Innovative Smart Packaging Tells You if Your Food is Safe to Eat

This new film can help cut down on food waste.

Mar 2, 2020

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There are so many choices when you go shopping. And so many labels to read. You have to check the ingredients and the nutritional values to see if the food is healthy. And you have to check the sell-by or expiration dates so that you know how long you can store and use the food you are purchasing.

But did you know that the best by dates on food packaging don't really tell you if the food is safe to eat. Food can last longer or on the other hand, the food may not last as long as it says if it wasn't stored correctly at any point of the distribution chain. Now there is a food packaging that can detect and change colors if the food is spoiling.

Americans waste 103 pounds of spoiled food out of their refrigerators every year according to The New York Post. The new smart packaging from Primitives Biodesign – a startup that operates out of a lab at Indibio, a biotech accelerator in San Francisco –  can help to reduce this huge waste of food.

While this startup is mainly concerned with engineering` plastics with algae and other bio based feedstocks to reduce the dependence on unsustainable plastics, they have also come up with packaging materials with advanced sensing, display and biodegradation properties.

According to Fast Company, this all-female team of scientists, engineers, and bio designers of Primitive spent months developing this new bio-based smart packaging that responds to environmental and safety changes in the food. And this new packaging can be composted after use.  

“We’re incorporating sensing mechanisms into our materials that allow it to detect things like spoilage or even cold chain monitoring,” Viirj Kan, CEO of the startup told Fast Company.

Kan and Primitive's cofounder Noa Machover first developed this sensing technology as students at MIT. They saw the potential in thin-film packaging because the material is compostable unlike the usual type of film used to wrap food.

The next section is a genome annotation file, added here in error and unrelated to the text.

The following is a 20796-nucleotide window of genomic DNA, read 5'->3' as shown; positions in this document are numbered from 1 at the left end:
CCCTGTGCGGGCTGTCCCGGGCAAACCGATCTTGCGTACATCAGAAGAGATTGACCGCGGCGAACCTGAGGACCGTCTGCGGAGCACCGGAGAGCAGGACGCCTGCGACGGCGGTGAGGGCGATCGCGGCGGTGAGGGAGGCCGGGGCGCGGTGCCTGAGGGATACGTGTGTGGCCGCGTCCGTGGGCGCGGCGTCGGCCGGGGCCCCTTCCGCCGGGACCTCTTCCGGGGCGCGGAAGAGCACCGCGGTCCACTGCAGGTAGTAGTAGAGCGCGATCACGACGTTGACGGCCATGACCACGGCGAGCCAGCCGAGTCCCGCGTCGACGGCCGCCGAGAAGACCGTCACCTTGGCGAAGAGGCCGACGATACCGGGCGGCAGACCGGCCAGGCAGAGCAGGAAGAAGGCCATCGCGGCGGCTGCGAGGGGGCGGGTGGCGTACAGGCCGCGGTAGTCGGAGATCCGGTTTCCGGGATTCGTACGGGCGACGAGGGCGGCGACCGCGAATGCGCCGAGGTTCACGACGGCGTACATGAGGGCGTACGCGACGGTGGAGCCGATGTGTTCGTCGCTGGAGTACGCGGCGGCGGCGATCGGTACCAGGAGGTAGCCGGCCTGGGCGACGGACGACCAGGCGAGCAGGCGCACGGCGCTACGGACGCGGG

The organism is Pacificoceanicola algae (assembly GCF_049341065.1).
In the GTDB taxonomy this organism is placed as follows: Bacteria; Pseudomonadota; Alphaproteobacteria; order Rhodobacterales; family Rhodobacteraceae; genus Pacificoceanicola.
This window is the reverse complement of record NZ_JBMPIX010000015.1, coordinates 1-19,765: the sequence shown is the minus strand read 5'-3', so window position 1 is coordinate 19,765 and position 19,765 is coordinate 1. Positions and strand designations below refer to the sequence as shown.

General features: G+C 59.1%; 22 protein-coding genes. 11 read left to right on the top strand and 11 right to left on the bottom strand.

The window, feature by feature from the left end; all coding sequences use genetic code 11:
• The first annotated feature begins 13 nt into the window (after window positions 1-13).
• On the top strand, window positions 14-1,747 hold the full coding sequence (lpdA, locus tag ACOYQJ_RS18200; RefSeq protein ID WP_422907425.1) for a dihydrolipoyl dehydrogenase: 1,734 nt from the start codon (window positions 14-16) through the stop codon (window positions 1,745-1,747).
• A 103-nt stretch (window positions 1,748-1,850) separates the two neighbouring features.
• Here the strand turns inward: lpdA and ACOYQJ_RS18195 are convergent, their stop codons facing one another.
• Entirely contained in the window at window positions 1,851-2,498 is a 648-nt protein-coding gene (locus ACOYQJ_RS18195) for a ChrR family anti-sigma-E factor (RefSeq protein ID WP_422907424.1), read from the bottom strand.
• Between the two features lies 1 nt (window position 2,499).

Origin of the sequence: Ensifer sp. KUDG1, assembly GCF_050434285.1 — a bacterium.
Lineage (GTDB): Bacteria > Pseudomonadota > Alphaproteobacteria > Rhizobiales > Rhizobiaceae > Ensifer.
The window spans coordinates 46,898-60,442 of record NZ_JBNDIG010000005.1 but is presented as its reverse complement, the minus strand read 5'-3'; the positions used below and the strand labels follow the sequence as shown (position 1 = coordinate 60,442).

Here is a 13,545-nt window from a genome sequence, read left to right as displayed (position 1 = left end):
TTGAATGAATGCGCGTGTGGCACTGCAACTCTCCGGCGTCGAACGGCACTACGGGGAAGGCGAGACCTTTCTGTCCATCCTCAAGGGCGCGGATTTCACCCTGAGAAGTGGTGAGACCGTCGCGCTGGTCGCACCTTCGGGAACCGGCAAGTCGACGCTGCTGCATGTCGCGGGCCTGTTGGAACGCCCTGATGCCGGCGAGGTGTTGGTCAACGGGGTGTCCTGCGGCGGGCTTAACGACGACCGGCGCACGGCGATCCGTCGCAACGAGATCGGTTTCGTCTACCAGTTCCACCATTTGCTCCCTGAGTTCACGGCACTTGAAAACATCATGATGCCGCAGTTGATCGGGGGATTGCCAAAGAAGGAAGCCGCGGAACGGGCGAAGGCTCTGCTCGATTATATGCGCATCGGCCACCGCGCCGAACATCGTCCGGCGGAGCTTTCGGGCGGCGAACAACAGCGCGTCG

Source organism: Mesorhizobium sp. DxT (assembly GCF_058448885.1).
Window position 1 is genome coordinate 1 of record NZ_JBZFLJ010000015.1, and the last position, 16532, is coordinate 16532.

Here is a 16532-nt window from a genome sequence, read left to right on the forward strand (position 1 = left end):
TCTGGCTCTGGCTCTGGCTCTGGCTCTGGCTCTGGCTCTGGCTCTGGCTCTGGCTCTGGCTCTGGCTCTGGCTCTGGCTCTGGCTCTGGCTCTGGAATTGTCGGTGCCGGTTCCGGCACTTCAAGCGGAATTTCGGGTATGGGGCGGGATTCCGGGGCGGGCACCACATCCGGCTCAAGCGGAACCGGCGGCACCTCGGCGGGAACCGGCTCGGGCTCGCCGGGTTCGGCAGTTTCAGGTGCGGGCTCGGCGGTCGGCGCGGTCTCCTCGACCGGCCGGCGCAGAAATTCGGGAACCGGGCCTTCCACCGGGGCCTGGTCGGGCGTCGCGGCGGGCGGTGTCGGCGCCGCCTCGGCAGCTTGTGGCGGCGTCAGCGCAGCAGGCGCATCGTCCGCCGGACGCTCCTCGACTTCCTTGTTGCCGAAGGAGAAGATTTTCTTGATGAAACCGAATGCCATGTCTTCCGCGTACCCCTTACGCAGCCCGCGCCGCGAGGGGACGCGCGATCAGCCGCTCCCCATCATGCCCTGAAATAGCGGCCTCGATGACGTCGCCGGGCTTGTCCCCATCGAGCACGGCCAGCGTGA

“We were talking to waste management facilities, talking to different government officials, and talking to potential customers, to understand what it is that they want and need and what the major problem is,” Kan said. “We’ve been able to validate that flexible film is one of the biggest problems in the plastics pollution issue, so we targeted and focused on that.”

The basic material that doesn't contain sensing material is made from algae and according to the company can block oxygen effectively than regular film, so the food stays fresher longer and it also blocks UV-rays. Since it is made from a natural substance, it can also break down in nature.

Making the film smart is the tricky part. Here the team used a process that mimics the way nature responds to changes in the environment.  According to Fast Company, the mechanism responds like the way a pinecone responds to changes in humidity by releasing seeds or the way flowers emit compounds to change colors.

“It [the film] could be supplement packaging that indicates when it’s been tampered with by changing color, or insulin labels that respond to high temperatures to tell you that it’s no longer safe,” says Kan. She explained that the new packaging can be used on food products to tell if the food has turned bad before someone has to smell or taste it.

The startup has proven in lab tests that the technology works and now they are working on how to develop commercial uses for it. But for now, Primitives will launch just the compostable film without the sensors. The added safety features will come out later.

Helping to curb food waste in products like meat or cheese which have high greenhouse gas emissions will help to reduce climate change. The fact that the film is compostable will also keep it out of landfills or our waterways. It seems like a win/win for this all-female team.

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BONNIE RIVA RAS, EDITOR & WRITER
Bonnie Riva Ras has dedicated her life to promoting social justice. She loves to write about empowering women, helping children, educational innovations, and advocating for the environment & sustainability.